SWISS CAMP, Greenland Ice Cap, June 6 (Reuters) – Dr. Konrad Steffen interview

June 6, 2007 at 3:42 pm | Posted in Arctic, Climate change, Glaciers, Greenland, IPCC, Ocean levels, Sea levels | Leave a comment

Q: How do you view the media coverage of climate change?
A: One disappointment I would raise is if you look at the understanding of climate change by scientists — let’s be generous — 95 percent of scientists say we understand the process and we are convinced there is global warming. The media reports it, like a lot of other stories, as 50-50. They want to always show the other side. That’s good, but I’m disappointed that the media does not reflect that there is a 95-5 percent discussion. It sounds like it’s 50-50. The public reads this and they can’t make up their mind usually.

Worth reading the entire interview that was released today:

INTERVIEW-Global warming and the melting of Greenland
06 Jun 2007 13:05:28 GMT
Source: Reuters

Here’s another qoute from that interview, especially for my readers in California:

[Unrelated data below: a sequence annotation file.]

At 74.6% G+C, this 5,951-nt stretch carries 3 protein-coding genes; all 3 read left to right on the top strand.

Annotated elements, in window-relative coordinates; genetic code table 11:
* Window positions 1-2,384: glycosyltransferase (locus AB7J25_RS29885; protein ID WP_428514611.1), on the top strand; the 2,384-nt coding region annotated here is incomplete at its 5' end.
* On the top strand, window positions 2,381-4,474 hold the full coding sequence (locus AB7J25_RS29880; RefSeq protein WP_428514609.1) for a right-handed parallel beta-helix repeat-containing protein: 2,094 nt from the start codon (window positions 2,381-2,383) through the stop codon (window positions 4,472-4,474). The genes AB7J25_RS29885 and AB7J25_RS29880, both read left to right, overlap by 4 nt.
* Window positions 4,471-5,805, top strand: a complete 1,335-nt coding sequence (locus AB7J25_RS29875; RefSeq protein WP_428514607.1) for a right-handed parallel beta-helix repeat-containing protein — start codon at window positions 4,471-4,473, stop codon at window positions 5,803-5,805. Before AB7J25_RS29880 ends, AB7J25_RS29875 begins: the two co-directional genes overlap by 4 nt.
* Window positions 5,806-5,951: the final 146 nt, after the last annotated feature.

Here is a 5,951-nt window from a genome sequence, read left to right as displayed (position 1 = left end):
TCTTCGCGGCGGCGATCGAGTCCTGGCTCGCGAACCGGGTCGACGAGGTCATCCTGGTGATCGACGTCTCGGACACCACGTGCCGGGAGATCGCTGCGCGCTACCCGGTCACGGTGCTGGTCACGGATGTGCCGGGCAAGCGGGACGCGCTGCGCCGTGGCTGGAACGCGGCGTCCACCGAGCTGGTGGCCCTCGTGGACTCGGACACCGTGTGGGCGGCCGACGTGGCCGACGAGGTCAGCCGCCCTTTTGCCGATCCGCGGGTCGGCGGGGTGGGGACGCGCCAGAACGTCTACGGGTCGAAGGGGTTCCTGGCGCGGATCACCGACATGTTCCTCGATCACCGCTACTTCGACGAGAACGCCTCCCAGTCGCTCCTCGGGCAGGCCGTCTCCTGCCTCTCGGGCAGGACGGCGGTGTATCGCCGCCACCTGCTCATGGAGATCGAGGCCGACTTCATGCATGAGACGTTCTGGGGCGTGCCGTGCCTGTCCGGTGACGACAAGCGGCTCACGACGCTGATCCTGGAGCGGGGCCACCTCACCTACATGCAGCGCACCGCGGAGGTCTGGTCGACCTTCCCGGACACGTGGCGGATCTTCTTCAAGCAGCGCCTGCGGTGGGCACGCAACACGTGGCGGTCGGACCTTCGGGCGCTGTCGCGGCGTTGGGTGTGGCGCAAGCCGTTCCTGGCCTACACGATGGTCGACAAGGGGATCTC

Q: Short of the conveyor belt stopping, what could reverse the warming in Greenland?

A: We had a similar warming in Greenland in the 1930s. It took about two and a half decades to get that warm, but the temperatures were almost identical as they are now. But this was a local warming around Greenland. Right now we have warming all the way down to the mid-latitudes.

How could it be reversed? That’s a hard question, because if you put greenhouse gases into the atmosphere it takes a very long time to take them out. We have never had such a high carbon dioxide level in the past 500,000 years.

We cannot take CO2 out of the atmosphere, not in the amount that’s currently there. It is self-regulating, yes. CO2 is taken out and put into the ocean, but it’s a very slow process. If we actually start now, changing our emissions through better fuel consumption or better insulation, everything helps in that way.

We know California has grown its industry and population but its CO2 output has decreased in the last 15 years. It is possible to have an increase of the economy and population and decrease your output. Only that would help in the longer term. But the warming will continue even if we turn off all the engines today because of the memory effect in the atmosphere. It takes quite a long time.


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